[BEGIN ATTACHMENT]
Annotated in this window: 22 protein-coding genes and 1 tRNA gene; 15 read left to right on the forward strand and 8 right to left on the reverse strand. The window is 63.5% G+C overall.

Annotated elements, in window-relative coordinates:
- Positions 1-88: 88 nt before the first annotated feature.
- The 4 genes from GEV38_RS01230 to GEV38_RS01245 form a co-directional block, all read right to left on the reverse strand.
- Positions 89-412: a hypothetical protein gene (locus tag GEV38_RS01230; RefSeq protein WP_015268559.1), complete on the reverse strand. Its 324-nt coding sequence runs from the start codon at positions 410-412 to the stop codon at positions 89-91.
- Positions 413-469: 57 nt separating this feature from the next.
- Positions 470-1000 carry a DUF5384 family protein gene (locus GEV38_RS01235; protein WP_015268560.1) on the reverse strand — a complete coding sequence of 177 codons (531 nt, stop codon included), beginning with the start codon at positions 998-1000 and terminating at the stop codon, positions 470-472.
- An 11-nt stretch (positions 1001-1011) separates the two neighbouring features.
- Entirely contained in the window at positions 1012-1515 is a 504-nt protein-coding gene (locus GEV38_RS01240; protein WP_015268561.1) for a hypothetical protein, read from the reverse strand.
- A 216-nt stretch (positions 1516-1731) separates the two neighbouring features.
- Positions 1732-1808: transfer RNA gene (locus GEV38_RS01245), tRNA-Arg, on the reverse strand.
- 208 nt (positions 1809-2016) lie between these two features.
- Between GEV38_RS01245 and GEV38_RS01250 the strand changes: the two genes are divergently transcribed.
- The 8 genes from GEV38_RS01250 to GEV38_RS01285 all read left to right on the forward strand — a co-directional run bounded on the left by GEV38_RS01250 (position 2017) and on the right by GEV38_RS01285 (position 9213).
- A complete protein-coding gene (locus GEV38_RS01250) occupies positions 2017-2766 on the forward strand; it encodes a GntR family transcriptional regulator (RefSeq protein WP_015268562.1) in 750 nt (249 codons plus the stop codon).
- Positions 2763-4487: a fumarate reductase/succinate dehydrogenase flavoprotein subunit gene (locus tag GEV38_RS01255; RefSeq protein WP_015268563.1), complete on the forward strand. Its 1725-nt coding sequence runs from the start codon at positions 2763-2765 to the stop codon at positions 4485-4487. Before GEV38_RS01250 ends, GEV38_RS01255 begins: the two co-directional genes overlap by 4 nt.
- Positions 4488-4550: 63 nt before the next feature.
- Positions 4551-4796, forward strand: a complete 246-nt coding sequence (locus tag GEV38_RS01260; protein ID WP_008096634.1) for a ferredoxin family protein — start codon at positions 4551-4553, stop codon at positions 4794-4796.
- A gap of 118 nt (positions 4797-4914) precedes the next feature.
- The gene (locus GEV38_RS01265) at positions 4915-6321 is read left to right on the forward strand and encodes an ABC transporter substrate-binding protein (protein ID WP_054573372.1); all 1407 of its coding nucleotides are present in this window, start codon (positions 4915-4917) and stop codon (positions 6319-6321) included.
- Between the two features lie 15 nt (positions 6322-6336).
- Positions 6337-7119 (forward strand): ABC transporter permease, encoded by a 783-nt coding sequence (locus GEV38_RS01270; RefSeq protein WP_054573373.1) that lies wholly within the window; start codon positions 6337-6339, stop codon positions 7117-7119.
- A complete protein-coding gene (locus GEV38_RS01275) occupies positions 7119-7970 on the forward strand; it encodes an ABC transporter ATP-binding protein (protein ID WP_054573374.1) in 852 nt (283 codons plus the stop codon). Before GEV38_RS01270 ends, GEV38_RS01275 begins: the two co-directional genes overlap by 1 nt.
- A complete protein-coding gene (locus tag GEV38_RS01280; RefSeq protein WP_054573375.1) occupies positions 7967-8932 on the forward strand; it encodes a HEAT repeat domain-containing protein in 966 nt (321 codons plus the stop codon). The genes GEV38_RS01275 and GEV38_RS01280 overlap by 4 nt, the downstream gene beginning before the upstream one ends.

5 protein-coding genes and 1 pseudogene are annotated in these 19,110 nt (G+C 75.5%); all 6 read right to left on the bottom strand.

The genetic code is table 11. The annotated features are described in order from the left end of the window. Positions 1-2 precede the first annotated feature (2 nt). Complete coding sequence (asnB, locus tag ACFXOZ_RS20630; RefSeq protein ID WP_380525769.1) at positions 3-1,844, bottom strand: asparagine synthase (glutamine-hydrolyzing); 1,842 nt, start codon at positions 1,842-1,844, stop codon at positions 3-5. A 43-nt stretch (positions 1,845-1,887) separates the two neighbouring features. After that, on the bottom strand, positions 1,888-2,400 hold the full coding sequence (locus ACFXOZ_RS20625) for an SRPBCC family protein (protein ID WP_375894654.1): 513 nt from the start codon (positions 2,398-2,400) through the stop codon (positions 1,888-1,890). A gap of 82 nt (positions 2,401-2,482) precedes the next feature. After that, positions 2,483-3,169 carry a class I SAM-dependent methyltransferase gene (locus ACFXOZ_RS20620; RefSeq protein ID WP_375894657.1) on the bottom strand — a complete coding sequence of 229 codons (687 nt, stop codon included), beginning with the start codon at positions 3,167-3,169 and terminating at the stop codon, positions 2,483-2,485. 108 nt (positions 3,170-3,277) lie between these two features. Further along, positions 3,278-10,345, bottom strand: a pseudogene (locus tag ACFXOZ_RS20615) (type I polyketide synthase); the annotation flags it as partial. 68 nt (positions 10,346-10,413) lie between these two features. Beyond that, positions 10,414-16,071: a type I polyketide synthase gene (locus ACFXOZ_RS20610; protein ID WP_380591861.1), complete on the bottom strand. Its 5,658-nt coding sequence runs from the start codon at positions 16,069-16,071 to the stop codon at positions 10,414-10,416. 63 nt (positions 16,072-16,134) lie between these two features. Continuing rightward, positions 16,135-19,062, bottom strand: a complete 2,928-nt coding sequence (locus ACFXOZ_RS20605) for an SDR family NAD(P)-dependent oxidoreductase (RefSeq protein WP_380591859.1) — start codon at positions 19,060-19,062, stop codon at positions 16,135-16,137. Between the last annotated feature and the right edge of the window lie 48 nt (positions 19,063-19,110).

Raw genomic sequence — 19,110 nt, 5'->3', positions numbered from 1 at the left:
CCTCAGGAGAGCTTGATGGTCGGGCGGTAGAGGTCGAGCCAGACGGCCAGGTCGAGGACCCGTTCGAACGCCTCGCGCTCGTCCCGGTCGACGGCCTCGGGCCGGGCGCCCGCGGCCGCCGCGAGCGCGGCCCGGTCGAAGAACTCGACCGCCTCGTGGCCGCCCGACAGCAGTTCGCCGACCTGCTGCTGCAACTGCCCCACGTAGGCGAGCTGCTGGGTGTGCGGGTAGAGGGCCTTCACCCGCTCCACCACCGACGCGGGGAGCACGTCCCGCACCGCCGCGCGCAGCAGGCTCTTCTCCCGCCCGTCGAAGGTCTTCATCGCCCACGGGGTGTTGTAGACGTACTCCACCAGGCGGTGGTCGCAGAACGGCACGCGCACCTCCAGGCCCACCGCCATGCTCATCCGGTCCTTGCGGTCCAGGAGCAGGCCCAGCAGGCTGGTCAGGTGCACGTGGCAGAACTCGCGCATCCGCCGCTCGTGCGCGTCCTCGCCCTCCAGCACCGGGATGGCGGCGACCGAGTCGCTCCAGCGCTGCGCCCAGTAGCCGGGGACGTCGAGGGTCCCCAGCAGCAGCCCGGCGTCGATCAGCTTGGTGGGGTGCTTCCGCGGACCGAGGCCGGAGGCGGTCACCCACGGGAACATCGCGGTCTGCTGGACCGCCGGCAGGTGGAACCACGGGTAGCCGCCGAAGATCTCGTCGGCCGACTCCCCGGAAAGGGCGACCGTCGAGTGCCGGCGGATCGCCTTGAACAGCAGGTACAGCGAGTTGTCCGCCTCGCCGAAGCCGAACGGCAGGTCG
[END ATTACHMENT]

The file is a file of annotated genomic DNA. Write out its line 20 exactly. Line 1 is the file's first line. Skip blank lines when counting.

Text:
- The gene (locus GEV38_RS01265) at positions 4915-6321 is read left to right on the forward strand and encodes an ABC transporter substrate-binding protein (protein ID WP_054573372.1); all 1407 of its coding nucleotides are present in this window, start codon (positions 4915-4917) and stop codon (positions 6319-6321) included.